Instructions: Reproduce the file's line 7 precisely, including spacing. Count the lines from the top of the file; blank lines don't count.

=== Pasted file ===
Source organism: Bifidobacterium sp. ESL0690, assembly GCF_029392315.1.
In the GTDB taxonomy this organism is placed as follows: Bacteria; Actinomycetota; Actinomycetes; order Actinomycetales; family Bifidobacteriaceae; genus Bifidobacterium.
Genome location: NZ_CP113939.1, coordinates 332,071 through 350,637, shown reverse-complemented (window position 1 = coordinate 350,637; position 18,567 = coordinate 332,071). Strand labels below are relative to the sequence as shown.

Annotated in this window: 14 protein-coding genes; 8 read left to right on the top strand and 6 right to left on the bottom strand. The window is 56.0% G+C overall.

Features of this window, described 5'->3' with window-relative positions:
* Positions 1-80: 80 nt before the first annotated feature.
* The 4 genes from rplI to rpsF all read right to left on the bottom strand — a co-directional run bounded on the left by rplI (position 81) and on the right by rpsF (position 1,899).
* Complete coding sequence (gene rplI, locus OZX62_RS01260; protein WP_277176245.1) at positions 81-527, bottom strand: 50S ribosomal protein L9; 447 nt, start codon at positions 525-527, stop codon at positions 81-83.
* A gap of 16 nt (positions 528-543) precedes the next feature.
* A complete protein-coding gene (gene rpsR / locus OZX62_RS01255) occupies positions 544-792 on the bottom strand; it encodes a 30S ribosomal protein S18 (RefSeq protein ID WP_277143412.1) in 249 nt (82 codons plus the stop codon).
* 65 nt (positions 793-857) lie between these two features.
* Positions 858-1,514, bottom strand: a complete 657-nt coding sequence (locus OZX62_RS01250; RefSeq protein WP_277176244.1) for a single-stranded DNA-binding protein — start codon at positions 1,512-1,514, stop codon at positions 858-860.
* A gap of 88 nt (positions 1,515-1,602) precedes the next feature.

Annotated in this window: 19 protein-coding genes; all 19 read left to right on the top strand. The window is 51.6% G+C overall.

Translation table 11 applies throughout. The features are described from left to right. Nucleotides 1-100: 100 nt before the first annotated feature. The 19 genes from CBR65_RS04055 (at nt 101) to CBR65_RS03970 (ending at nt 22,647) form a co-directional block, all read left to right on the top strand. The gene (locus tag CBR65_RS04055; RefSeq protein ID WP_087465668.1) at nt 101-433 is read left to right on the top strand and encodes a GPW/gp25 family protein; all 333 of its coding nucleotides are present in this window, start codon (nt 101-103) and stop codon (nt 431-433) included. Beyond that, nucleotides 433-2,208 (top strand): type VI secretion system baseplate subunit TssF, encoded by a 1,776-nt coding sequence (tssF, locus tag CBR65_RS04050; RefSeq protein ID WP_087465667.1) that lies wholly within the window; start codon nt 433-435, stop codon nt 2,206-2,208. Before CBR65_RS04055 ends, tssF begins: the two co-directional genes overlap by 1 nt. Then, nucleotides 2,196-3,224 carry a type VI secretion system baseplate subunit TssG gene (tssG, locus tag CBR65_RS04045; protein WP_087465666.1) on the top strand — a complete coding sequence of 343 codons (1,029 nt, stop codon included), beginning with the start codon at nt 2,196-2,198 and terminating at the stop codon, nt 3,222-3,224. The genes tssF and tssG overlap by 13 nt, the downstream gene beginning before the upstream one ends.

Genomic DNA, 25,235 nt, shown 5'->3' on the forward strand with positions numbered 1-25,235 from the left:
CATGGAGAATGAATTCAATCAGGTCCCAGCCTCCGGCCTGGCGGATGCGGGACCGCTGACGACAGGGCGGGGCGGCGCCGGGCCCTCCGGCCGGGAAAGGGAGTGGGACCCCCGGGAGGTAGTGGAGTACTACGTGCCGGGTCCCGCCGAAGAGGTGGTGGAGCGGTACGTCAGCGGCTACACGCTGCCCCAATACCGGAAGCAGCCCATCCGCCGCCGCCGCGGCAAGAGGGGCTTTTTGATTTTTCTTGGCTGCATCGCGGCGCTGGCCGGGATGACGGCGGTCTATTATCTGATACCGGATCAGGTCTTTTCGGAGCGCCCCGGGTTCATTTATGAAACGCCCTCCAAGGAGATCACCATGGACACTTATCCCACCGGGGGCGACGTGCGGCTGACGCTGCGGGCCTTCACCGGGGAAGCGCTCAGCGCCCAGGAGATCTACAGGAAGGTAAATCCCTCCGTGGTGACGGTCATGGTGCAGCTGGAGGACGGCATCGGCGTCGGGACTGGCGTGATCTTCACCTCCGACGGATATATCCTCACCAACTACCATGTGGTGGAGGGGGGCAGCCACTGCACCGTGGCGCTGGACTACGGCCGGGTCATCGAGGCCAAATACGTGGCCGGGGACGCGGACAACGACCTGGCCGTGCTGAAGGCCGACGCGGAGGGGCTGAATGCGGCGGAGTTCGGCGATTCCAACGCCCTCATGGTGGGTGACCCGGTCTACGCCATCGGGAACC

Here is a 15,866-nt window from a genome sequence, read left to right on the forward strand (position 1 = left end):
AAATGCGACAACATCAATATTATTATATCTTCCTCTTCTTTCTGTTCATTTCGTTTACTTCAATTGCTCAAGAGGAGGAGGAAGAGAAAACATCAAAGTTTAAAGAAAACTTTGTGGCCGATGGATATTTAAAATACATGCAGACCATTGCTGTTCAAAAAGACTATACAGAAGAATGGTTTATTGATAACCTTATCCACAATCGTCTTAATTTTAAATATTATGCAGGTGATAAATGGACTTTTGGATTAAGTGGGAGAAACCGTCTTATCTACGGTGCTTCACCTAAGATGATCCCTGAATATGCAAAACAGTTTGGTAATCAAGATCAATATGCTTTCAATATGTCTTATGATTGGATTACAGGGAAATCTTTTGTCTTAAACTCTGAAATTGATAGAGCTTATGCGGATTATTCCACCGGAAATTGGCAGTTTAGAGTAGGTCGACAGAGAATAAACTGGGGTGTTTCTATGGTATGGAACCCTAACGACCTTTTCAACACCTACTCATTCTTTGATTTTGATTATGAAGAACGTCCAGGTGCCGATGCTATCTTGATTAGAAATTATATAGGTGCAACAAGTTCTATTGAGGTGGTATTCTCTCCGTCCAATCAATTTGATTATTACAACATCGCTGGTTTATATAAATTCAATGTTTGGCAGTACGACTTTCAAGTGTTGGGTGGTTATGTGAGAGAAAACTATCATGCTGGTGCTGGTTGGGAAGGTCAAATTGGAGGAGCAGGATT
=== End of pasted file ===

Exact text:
* The 4 genes from rplI to rpsF all read right to left on the bottom strand — a co-directional run bounded on the left by rplI (position 81) and on the right by rpsF (position 1,899).